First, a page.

Over the past several months, I’ve begun writing a book. I’m finally admitting this. This realization was really uncomfortable, especially because the book is about myself, at least partly. Louise DeSalvo notes that at first “taking the time to write seems self-indulgent, self-involved, frivolous even.” When the urge first hit me a little over two years ago, I felt embarrassed about my motivation and, even more disturbingly, uncertain what it was that I even wanted to say. So I dabbled, journaled, waited for insight to strike.
Insight did not strike. But the compulsion to write remained, unwavering in its intensity or direction. Write. Write about my life.
I began to write. And then I read what I wrote, and I felt discouraged–sometimes disgusted. “I might not know exactly what I want to write, but that’s not it,” I felt. It’s hard to keep writing when the reward is frustration, the continual gap between where I am and where I want to be.
This, I now think, is the breakpoint between dabbling and working with seriousness of purpose. I passed through this place of discouragement when I took a job that did not fit me, did not exercise my passions or strengths. I felt hollow. I was moving further away from whatever it was I wanted to communicate in my writing. That detour ended after only a few months, thankfully, and I returned to writing late last year. Or, more accurately I returned to my intention to write.
I had tried to escape, to make writing a side project, but I could not. Writing was there patiently, plaintively staring at me like my dog waiting for me to take him for a walk.
So I began in earnest. Every day, I write.
At least I am now at the starting line of my event, not doing stretches off somewhere else. That’s good. It feels different. Each day I write 1000 words. Mostly I am learning that old writers saw: show, don’t tell. Showing is fucking hard, though. It requires a host of skills that my brain has trained against for years.
In professional settings, I feel that I need to bring value. My mind is a coach ranging up and down the sidelines of the situation yelling plays: “Remember: insightful! Look for ways to be useful! Above all, excellence!” Try to show, not tell with that advice. What comes out is judgements, comparisons, opinions, conclusions. This kind of writing feels like an orangutan beating his chest. With a few exceptions, I am not interested in reading this kind of writing anymore. And I am certainly not interested in producing more of it.
Sometimes I manage it. I show something real, something I saw, felt, knew firsthand. This is delicious. I wrote a scene recently about huddling in a copse of fir trees during a summer storm in the Siskiyou mountains near my grandmother’s old house. I was maybe eight years old; it was just me and my two sisters, no adults. I ran my fingers over goosebumps and bits of sleet in my hair. There’s another good one about breaking my nose: displaced cartilage swimming around in my head and immense relief when my classmates were kind to me. Feeling broken and cared for at the same time made my voice wobble and my eyes water.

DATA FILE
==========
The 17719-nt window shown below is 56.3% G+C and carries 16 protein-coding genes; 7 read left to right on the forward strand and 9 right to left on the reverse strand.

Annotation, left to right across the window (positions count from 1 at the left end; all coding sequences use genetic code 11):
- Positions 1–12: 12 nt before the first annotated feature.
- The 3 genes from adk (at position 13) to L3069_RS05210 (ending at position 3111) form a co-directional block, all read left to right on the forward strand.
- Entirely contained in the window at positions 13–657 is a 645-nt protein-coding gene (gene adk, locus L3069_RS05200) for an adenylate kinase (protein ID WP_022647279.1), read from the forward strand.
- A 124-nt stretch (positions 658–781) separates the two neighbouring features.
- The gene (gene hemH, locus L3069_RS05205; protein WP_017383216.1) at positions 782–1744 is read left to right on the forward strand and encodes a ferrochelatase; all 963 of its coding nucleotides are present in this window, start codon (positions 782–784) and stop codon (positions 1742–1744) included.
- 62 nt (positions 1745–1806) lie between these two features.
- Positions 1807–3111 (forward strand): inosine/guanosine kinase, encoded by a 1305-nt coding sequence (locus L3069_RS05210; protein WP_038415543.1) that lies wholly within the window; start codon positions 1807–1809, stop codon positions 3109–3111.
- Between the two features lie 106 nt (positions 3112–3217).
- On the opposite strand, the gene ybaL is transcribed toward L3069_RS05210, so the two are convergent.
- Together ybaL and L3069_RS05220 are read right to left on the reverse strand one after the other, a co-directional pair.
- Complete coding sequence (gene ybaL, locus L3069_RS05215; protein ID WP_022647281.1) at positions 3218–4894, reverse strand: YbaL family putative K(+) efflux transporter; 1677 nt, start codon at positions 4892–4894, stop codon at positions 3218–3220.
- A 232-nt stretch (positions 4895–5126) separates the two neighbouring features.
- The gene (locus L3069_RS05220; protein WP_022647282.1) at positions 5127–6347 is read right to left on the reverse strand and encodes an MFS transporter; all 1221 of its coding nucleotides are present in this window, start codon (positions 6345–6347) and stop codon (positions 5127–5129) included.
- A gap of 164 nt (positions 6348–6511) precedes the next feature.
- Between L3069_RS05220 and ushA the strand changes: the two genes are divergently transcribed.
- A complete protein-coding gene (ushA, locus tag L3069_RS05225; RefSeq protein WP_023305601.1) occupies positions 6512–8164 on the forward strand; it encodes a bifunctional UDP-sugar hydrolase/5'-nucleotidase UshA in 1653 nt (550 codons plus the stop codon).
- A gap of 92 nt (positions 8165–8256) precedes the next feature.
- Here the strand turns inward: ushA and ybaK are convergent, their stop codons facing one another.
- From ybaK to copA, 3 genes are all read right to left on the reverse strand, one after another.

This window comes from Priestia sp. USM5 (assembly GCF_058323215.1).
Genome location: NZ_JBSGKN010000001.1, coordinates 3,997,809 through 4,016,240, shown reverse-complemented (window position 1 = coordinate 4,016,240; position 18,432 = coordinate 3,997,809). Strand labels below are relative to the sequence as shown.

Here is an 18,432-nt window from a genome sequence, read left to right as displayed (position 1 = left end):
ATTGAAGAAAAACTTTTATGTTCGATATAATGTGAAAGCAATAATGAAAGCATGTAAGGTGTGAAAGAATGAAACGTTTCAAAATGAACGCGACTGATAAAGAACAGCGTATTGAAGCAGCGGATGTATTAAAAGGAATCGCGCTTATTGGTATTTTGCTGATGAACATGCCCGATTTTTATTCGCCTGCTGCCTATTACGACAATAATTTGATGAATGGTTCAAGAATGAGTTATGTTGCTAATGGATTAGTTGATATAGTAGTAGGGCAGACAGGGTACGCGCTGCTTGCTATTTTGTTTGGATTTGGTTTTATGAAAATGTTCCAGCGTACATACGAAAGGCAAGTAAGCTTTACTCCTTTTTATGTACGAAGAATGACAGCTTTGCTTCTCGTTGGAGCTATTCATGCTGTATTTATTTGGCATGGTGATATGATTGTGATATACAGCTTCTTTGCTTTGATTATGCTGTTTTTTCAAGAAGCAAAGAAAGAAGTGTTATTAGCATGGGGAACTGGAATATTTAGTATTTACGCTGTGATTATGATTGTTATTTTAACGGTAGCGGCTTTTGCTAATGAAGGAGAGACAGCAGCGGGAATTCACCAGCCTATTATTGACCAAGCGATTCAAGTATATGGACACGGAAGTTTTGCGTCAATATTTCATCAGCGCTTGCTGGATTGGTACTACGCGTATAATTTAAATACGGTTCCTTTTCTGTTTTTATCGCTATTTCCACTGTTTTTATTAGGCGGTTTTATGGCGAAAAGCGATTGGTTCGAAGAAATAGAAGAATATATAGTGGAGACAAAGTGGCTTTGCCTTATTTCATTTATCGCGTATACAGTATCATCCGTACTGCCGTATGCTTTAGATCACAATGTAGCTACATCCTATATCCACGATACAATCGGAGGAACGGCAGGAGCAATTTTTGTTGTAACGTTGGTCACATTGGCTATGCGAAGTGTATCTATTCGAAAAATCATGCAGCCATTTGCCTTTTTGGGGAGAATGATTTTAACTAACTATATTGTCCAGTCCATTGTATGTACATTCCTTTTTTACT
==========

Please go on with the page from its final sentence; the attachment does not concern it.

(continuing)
Most of the time I am frustrated by what I write. I want a voice of my own. A voice that does not need you to believe me. A voice that is honest, patient and clear. Such a voice does not have a concise point to make. I hate that.
On Wednesday I stood chopping carrots in my kitchen for dinner. It was late afternoon, the sky was winter dark, a mix of early twilight and incipient snow. I felt vegetable deficient. My puppy was looking intently at my feet, waiting for me to drop something crunchy. This is a time of day when I can slip into melancholy. Rarely, but sometimes, afternoon melancholy turns into a gentle despair. It is so much work to be understood. I feel lonely. I don’t believe it is really possible at all. An old story for me, and a powerful one.
I told Alexa to play me something. The algorithm selected Renegades, Obama’s new podcast. In the first episode, Obama is shucking and jiving with Bruce Springsteen: “I grew up a scrawny black kid in Hawaii. I get why I felt like an outsider. You also felt like one, you’ve said. So how does a nice white boy from New Jersey feel like an outsider?” Springsteen’s reply rang through me like a bell. First, he chuckled. Then he paused. Then he said, slowly, “I don’t think it’s something you choose. Until I began to write and sing, I felt somehow invisible. I did not have a voice.”
I’ve been thinking about voice. I left social media several years ago because of its abundance of ill-considered voices. They instill fear in me, real fear, that I will be among them. I know what Bruce Springsteen meant. Somehow, despite a career of which I remain very proud, I have not yet found my voice. Many times each day, I too feel invisible. What to do with writing that is not yet ready? Should I remain invisible until it is ready?
I’d rather try to show my work. I decided yesterday that it might be satisfying to write notes about the act of writing–not just writing but of finding my voice. That is what I intend to do here: show my unbaked, unprocessed, unrefined thinking. There is a “what” element to this process: what is it that I really want to say? And there is a “how” element to it: how can I say it specifically, honestly and in my own way?
I wrote this post with one rule: no editing. (I allowed in-sentence corrections but once a sentence has a period, it stays as it is.) I’m going to continue to experiment with process notes of this kind in hopes that they further my creative practice. The notes I post here may not always make sense–but that’s the mind at work, isn’t it?